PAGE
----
An example in point is the question of hemp teas.  Now if these are made from leaf and flower, they are cannabis and they are an illegal, class B drug which theoretically could get any of you selling them 14 years in jail.  But this has never been enforced and CannaPro will certify businesses that sell hemp teas.  We will not certify businesses that sell CBD flowers or buds because these are cannabis and their THC content is irrelevant to their legal status.  Yet there’s no enforcement of this going on.  There are shops in virtually every town in this country openly selling low-THC cannabis flowers and nothing is being done about it.  Now this is wrong.  These businesses are stealing your business when you are doing your best to operate within the law and they should be stopped. Even when cannabis is fully legalised, there will still be regulations that need to be enforced.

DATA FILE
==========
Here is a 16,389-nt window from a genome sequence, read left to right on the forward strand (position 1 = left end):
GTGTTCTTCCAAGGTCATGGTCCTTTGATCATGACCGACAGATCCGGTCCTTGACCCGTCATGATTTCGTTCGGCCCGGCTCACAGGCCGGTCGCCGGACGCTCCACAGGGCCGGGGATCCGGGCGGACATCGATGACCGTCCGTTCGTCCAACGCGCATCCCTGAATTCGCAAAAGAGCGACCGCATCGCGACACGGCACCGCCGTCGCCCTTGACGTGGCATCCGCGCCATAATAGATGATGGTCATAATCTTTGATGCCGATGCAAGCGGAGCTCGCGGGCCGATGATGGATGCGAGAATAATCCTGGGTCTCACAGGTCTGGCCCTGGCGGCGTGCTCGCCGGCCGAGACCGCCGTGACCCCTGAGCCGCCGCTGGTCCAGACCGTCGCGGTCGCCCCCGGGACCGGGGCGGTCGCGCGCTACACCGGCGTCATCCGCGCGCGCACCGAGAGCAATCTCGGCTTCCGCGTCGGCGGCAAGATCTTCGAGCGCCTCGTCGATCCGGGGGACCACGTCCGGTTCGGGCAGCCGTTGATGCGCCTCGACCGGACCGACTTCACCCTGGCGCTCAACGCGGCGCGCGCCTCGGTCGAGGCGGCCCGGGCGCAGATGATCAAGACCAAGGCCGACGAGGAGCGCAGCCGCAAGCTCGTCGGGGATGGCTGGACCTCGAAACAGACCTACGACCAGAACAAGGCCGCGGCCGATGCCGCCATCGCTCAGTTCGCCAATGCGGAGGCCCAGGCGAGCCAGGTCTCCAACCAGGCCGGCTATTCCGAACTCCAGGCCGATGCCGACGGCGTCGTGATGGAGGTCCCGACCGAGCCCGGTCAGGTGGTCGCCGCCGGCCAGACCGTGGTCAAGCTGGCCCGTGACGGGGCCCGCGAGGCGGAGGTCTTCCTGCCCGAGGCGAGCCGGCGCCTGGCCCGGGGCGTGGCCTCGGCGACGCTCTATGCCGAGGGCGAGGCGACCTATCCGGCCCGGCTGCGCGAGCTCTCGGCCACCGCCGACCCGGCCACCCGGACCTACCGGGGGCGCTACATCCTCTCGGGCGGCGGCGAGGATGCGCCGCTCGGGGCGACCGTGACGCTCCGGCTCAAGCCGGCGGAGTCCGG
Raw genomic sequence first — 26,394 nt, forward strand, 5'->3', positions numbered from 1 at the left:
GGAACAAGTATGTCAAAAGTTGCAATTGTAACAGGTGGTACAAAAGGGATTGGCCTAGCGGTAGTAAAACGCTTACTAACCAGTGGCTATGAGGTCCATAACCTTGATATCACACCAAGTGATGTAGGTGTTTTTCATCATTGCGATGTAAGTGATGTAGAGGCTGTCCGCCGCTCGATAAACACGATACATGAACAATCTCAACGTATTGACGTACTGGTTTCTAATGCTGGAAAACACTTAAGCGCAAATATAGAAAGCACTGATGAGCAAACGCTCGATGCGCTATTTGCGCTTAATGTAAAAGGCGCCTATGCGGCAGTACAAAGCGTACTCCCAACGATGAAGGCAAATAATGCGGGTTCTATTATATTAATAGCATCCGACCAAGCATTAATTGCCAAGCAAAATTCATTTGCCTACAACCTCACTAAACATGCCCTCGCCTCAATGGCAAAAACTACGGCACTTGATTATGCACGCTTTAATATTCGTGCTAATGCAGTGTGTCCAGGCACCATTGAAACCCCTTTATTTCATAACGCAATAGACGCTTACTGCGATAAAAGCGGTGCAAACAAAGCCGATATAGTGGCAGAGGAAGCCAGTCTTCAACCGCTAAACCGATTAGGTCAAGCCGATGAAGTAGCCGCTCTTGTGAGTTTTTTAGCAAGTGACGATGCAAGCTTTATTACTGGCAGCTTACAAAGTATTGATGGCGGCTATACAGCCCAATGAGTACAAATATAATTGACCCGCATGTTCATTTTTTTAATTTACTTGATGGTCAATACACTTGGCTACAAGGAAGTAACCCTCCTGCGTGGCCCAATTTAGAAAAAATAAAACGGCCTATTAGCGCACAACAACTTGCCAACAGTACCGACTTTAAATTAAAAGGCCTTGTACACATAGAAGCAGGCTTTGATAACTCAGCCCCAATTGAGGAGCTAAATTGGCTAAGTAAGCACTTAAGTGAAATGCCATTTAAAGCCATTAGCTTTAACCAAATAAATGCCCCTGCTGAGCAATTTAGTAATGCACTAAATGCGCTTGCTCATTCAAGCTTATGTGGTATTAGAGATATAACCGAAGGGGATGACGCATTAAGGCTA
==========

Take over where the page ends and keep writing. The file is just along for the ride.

Believe it or not, I was contacted by the drugs lead at West Midlands Police just last wek asking for my advice on hemp flowers, so I told him.  I confirmed they are illegal and I explained to him why and how they cannot be classified as exempt in the same way as CBD oil. And what I said to him was the same as I would say to anyone else. If you’re going to break the ridiculous law which prohibits adults accessing cannabis, then my advice is have some THC in your buds. It makes no difference under the law whether your flowers have 0.2% THC or 20% but I know which I prefer.

So it’s about balance. It’s about being sensible. The MHRA says a link to a study about CBD for anxiety is an implied claim of medicinal benefit. Strictly speaking it probably is but provided it’s not part of a concerted attempt to present products as medicines then it would not stop that business being certified by CannaPro.

CannaPro is on the side of the entire industry whether you’re certified by us or not because this industry’s future is the future of cannabis.  We are not exclusive of anyone.  We are inclusive.  You can have our advice and guidance without charge.